Neville and Marcia, 1944
I have no recollection of my dad reading stories to me from a book when I was a child, but he did tell me stories verbally. The older I got, the more descriptive they became – about his poor, fatherless boyhood; his teenage years smoking and hanging out with the other kids wearing zoot suits and listening to jazz; his courtship of my mom when they traveled to New York City to listen to Frank Sinatra.
As I got older, my dad talked more openly of his experiences as a paratrooper during WWII, and the wild stories of training camp, and then fighting in France and Germany.I never thought about how these stories set a moral tone for me, a tale of life’s lessons, but now, looking back, I realize that my life’s view was definitely influenced by my dad’s stories.
THE PARATROOPER SPEAKS
We didn’t really know what we were doing, despite the training we received for a few months in Georgia. I mean, we were wild boys, really, most of us just 18. Full of aggression, cocky as hell, anxious to get to Europe and kill those Krauts. That’s how we talked about it – “Kill Krauts!” Of course, that’s how we were trained to think of our job, once we got to the other side of the ocean.
I wanted to be in the navy – that was my dream, or if that didn’t work, to become an air force pilot. But I discovered something about myself that I hadn’t known for the first 17 years of my life – I was color blind.
I had had no idea that I was missing reds and blues and greens.
But the navy, and the air force, diagnosed my disorder after their preliminary tests, so I went for the next best challenge: paratrooping.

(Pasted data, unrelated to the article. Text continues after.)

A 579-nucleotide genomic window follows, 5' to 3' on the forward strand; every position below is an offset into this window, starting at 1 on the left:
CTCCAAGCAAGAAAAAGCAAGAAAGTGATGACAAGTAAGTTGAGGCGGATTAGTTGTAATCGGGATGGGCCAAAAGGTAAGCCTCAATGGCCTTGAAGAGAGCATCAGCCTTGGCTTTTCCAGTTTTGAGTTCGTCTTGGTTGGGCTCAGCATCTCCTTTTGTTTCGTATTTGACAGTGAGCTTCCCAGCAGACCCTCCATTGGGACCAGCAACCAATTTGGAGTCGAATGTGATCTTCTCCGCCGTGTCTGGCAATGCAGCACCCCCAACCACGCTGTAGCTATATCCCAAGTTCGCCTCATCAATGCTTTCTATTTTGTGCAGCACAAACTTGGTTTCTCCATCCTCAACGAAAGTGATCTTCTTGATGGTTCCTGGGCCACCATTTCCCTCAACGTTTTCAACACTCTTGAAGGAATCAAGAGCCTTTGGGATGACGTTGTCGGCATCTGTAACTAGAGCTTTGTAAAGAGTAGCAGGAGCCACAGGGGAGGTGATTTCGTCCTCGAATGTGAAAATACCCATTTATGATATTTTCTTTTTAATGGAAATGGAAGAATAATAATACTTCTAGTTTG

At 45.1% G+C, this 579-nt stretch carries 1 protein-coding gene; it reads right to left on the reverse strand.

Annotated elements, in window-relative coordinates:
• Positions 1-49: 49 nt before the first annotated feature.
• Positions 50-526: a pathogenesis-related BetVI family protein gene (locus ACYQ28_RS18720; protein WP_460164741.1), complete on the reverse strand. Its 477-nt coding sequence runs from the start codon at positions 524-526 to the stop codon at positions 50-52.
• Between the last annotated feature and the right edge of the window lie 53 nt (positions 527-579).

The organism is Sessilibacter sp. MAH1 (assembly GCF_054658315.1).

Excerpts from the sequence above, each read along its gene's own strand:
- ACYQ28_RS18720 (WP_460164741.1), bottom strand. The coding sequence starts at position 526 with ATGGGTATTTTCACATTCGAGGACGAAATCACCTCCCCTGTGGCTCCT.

Another thing I didn’t know about myself until I started to train as a paratrooper – I was acrophobic – scared of heights. I kept that secret to myself during the entire time I fought in WWII.
I don’t think the pilots quite knew what they were doing either, color blind or not. They’d shout ‘JUMP NOW’ to the paratroopers as we flew high above a foreign land, and so many of my buddies got stuck in trees. Some died that way, because they’d fall in the middle of a forest.
Happened to me several times – nothing scarier than falling, hard, on top of a tremendous tree, heavy white fabric covering you, while the tree branches pierced you as you tried desperately to get out of the shoot without suffocating.
One time, I was stuck good, frantically cutting the white shoot off me, so relieved to get the heavy cloth away from my face.
But the first thing I saw scared me so much, I wet my pants.
A German soldier stood tall, at the base of the tree, with his gun aimed right at my head.
I knew I was dead. My life was gone, at 18 years of age.
I closed my eyes, heard the shot. Waited for heaven, or hell, or whatever would come next.
Once I realized I was still breathing, I put my hand out and felt my chest, my arms, my head. Then I opened my eyes.
The German soldier was down, dead, below me. An American paratrooper stood five yards away, his gun still pointing at the spot.
He saved my life.
But that poor German kid. Couldn’t have been older than me. By the luck of the draw, he was dead.
And I wasn’t.